The Singapore Rifle Association (SRA) says it will accept the Singapore Shooting Association's (SSA) offer to be reinstated as a constituent ordinary member of the national shooting body, but with a caveat.
In a statement posted on its website, it said: "SRA accepts SSA's offer to reinstate SRA as an Ordinary Member of the SSA.
"Given SRA's long history in shooting in Singapore, SRA remains committed to the promotion of the sport of shooting and remains willing to work with like-minded stakeholders."
It had been expelled by the SSA after an extraordinary meeting (EGM) in December 2016. Then, it was accused of not having "the best interest of the shooting fraternity at heart".
But last Saturday, the national body, comprising three voting members - the Singapore Gun Club, Safra Shooting Club and Sporting Shooter's Federation - voted to reinstate the SRA following another EGM.
"SSA felt that the loss of shooting privileges in NSC and ownership of their firearms was too heavy a price for SRA members to bear as the dispute was between the managements of SSA and SRA, and not between SSA and SRA members," the national sports association said in its statement explaining the reinstatement offer for SRA.
SRA's reinstatement means that its members will be able to use the facilities at the National Shooting Centre (NSC) at Old Choa Chu Kang Road when it reopens soon following the implementation of enhanced security measures. At present, only national athletes are allowed to use the facility.
The Singapore Shooting Association (SSA) took the Singapore Rifle Association (SRA) to the High Court looking to recover the SRA-managed armoury space at the National Shooting Centre (NSC) in Choa Chu Kang - where both parties are based - as it wanted to upgrade the premises. But the suit was dropped by the SSA, as was an SRA counter-claim for alleged breach of agreement.
The SRA sues SSA for losses arising from two flooding incidents in December 2014 and May 2015, seeking more than $450,000 in damages.
The court ruled in November that the SSA was liable to SRA for $4,708 in relation to the second flood, and not liable for the first. The SRA was ordered to pay $85,600 in costs and is "currently considering the matter further".
The court awarded SRA $30,000 in damages for SSA president Michael Vaz's defamatory remarks, made after the NSC was closed following a police probe. Vaz has appealed against the decision.
Judicial Commissioner Pang Khang Chau dismissed SSA's claim for reimbursement from SRA for the costs of demolishing what the SSA considered "illegal structures" the latter built at the NSC.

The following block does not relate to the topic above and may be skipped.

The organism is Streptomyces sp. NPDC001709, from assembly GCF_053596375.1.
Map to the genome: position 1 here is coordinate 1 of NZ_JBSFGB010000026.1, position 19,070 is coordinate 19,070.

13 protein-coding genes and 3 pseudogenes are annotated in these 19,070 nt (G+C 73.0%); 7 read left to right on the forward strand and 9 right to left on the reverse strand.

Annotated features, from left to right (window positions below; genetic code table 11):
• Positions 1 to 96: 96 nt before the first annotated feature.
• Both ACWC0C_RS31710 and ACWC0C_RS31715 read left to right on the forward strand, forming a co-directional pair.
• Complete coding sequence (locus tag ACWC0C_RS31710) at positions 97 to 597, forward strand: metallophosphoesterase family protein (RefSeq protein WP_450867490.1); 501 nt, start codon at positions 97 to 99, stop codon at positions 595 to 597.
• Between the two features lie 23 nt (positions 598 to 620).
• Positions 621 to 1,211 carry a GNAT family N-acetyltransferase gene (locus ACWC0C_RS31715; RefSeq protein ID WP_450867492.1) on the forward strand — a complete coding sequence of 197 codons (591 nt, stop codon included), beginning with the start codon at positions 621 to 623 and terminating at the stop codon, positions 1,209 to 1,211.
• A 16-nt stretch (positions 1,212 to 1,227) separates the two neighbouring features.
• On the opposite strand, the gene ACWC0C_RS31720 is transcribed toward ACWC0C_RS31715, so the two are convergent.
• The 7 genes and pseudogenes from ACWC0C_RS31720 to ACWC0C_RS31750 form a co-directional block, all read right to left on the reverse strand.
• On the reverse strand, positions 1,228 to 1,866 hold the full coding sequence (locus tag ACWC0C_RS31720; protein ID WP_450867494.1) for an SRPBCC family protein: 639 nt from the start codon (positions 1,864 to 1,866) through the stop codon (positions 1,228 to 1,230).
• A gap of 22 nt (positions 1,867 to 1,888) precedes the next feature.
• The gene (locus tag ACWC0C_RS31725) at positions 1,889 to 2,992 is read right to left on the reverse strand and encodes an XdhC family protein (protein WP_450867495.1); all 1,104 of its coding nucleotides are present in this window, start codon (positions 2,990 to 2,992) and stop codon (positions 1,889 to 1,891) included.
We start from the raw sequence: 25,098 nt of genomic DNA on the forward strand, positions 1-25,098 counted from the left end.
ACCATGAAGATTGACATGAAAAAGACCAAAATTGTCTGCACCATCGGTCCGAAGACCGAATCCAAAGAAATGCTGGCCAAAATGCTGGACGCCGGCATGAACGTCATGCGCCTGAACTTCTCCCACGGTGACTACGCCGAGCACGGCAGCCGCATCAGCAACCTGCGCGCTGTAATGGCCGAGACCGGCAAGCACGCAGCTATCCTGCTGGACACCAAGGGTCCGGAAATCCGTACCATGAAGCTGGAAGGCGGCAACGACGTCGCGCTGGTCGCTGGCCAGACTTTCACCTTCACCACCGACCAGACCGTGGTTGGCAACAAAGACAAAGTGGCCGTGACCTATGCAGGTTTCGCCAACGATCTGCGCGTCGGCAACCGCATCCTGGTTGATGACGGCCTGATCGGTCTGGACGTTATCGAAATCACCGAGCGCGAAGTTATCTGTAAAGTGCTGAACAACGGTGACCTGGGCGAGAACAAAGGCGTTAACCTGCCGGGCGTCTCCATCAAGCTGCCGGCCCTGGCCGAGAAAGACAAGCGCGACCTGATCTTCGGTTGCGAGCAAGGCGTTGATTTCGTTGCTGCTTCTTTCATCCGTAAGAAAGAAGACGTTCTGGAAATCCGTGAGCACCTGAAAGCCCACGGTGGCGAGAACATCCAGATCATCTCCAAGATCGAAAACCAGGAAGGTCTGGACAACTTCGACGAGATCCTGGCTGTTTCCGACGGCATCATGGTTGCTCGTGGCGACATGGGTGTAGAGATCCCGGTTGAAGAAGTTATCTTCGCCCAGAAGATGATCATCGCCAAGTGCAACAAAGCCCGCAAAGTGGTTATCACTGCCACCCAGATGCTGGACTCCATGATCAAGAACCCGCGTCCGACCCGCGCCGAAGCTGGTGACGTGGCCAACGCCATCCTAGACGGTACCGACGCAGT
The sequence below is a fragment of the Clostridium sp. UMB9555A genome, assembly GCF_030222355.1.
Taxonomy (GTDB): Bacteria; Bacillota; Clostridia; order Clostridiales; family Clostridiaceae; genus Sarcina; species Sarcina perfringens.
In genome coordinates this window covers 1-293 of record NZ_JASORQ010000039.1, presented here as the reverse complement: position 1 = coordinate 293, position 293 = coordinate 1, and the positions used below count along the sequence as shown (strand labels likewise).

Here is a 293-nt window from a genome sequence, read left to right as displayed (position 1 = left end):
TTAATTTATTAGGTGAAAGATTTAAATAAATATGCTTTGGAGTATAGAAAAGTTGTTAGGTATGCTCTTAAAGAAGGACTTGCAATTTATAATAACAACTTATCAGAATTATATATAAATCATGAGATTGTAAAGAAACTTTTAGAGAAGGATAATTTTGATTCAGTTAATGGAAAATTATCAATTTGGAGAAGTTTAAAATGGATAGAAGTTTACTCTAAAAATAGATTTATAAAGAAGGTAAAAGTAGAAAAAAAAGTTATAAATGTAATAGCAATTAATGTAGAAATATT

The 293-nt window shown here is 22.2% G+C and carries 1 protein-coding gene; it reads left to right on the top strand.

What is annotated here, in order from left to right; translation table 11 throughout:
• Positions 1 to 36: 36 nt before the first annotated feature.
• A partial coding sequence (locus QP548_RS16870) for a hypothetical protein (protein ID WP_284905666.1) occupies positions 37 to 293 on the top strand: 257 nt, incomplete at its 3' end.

The judge also found that Vaz, SSA honorary secretary Yap Beng Hui, and treasurer Patrick Chen had "wrongfully conspired to injure" the SRA by procuring a resolution to suspend the latter's rights. The trio were ordered to pay damages equivalent to the legal fees and expenses incurred by SRA in investigating and responding to the conspiracy.
The trio have filed an appeal.
The SRA and Vaz will meet in court later this month, over an alleged breach of contract on the latter's part.
With SSA currently the only authority allowed to endorse applications for licences to possess guns - and will do so for only its constituent clubs - the move means SRA members will now be able to apply for permits to own firearms.
SSA also noted that all unlicensed guns will be removed from the facility upon its reopening, which could take place as early as next month.
When contacted by The Straits Times, SRA chairman Eng Fook Hoong pointed to a 2,449-word statement posted on the SRA's website on Tuesday on the SSA offer, as well as updates on its ongoing legal battles with the national body.
The SRA acknowledged that the SSA had written to the rifle body last Thursday with an offer for reinstatement, but with two conditions:
• SRA pays the annual membership fee, and
• That "no new legal actions be initiated by the SRA and SSA against each other (including its officers and employees) for actions prior to 1 Sept 2018".
The SRA statement added that the organisation "will be making payment" of the requisite annual membership fee of $5,000 to the SSA, and "SRA's and its members' rights and privileges as an Ordinary Member of the SSA will be reinstated with immediate effect".
However, SRA is of the view that SSA's Sept 1 statement - posted on its website and making no mention of the "no new legal action" clause - "superseded" the Aug 30 letter, and "reserves all its rights in relation to challenging the validity of the Expulsion Resolution and pursuing its losses arising from the SSA's Expulsion Resolution at an appropriate juncture".
The feud between the two parties involved four lawsuits, with the last yet to be heard before the courts (see box).
SSA president Michael Vaz told ST that the legal entanglement with SRA had cost the national body "about half a million dollars in legal fees".
On SRA's response, he told ST that the SSA was likely to hold a council meeting on Sunday to discuss the issue.
He added: "I will be proposing (at the meeting) that we continue with the reinstatement, although it would be a council decision.
"We don't want some 400 weapons (belonging to SRA members) to be confiscated, and for the SRA members to be affected."
Yesterday, chief of Singapore Sports Institute Toh Boon Yi revealed that national sports authority Sport Singapore had arranged for the SSA and SRA to meet on Aug 30 with the intent of resolving issues to move forward.
"We strongly urge all parties to put their differences aside and work towards the common good for the sport and their members. We hope the passion to develop the sport prevails in their actions."